We assume Qualcomm’s chipsets with higher quality qQ and higher cost cQ, while Intel’s quality and cost in the first stage are denoted by qI and cI. Here, qQ > qI and cQ > cI. The market demand of end products is assumed to be deterministic, and it is a linear function of the retail price and product quality, i.e., d = a − bp + γq, where a is the potential market size and b and γ are the elasticities of demand to price and quality, respectively. To avoid the triviality of our model, we assume the potential demand satisfies a ≥ max[bcQ − γqQ, bcI − γqI]. Let (wQ, α) denote the contract Qualcomm provides to Apple, where wQ is the unit chipset price and α is the royalty rate. We suppose that \( \alpha \in \left[0,\overline{\alpha}\right] \) with \( \overline{\alpha}<1 \), given there are industry regulations, for example, FRAND terms. Differently, if Apple procures from Intel, the contract provided by Intel will be a simple wholesale price contract, i.e., wI. Besides, we define a lump-sum rebate provided by Qualcomm to exclude other potential rivals as alleged by Apple, denoted by r. In every scenario, we compare two specific situations. In the first situation, Apple accepts the exclusive rebate and signs a contract with Qualcomm, while in the second one, Apple refuses the rebate and waits for a better opportunity lying in the competition between Qualcomm and Intel.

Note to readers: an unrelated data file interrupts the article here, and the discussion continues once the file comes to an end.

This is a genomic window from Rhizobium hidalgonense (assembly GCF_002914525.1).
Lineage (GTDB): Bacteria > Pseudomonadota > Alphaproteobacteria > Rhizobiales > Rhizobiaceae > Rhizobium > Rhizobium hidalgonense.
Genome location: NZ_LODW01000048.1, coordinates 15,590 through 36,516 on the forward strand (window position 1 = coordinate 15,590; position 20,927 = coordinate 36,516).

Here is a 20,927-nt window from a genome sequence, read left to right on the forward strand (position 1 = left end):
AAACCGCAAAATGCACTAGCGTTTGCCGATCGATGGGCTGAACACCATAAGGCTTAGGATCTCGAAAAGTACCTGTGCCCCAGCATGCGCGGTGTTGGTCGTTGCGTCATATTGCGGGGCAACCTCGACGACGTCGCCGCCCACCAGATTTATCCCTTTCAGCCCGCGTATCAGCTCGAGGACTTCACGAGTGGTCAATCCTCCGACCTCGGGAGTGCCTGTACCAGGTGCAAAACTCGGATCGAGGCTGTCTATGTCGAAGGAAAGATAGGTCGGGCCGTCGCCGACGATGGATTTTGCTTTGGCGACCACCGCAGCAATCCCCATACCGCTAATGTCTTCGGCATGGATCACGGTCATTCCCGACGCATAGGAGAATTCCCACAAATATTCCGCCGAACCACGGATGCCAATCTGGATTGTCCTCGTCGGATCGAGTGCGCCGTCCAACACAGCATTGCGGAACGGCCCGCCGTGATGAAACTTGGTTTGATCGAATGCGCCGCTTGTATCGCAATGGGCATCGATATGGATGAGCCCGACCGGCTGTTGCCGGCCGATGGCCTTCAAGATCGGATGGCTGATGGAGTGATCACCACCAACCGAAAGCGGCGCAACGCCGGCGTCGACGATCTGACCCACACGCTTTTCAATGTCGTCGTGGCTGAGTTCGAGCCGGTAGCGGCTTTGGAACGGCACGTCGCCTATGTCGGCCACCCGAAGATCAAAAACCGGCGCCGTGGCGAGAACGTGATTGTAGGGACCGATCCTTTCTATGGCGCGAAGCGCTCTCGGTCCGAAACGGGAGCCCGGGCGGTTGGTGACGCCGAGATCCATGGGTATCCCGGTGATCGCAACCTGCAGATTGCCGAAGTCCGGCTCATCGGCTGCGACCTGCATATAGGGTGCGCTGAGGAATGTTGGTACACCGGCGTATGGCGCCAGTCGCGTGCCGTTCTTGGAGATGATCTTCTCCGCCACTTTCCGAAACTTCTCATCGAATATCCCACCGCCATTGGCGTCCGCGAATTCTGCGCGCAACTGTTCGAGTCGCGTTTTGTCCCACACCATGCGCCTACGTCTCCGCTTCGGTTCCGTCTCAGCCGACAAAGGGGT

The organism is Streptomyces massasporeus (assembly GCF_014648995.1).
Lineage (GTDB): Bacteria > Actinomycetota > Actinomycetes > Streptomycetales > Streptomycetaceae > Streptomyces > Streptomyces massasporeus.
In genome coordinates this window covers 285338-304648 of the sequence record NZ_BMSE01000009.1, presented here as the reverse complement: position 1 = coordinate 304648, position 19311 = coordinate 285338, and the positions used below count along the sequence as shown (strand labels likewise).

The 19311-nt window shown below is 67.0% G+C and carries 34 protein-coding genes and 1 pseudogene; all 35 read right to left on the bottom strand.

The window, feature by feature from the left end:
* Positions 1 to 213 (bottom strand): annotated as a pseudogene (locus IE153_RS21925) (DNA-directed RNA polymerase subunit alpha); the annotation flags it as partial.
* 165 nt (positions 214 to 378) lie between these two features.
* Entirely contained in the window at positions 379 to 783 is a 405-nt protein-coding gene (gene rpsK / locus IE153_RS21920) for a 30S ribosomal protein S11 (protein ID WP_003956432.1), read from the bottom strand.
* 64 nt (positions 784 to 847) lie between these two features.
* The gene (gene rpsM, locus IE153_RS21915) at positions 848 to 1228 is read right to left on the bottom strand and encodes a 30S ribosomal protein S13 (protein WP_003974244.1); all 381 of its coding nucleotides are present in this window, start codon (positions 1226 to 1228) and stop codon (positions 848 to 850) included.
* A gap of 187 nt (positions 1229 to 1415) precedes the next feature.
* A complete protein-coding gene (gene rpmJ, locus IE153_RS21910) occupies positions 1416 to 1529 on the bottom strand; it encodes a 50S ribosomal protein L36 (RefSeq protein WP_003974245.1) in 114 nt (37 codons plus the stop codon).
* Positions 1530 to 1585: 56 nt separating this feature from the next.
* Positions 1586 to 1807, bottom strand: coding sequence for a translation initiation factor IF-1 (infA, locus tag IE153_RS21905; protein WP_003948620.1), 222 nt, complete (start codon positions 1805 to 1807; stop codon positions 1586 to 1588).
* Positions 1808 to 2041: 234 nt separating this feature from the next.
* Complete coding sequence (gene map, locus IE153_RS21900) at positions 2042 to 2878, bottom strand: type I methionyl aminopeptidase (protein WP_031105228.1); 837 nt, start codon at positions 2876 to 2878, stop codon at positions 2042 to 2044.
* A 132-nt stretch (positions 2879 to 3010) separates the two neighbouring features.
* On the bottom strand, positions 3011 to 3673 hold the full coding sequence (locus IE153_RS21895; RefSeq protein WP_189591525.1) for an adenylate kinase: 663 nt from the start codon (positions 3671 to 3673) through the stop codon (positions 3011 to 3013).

5.1 Single-Stage Exhaustive Contract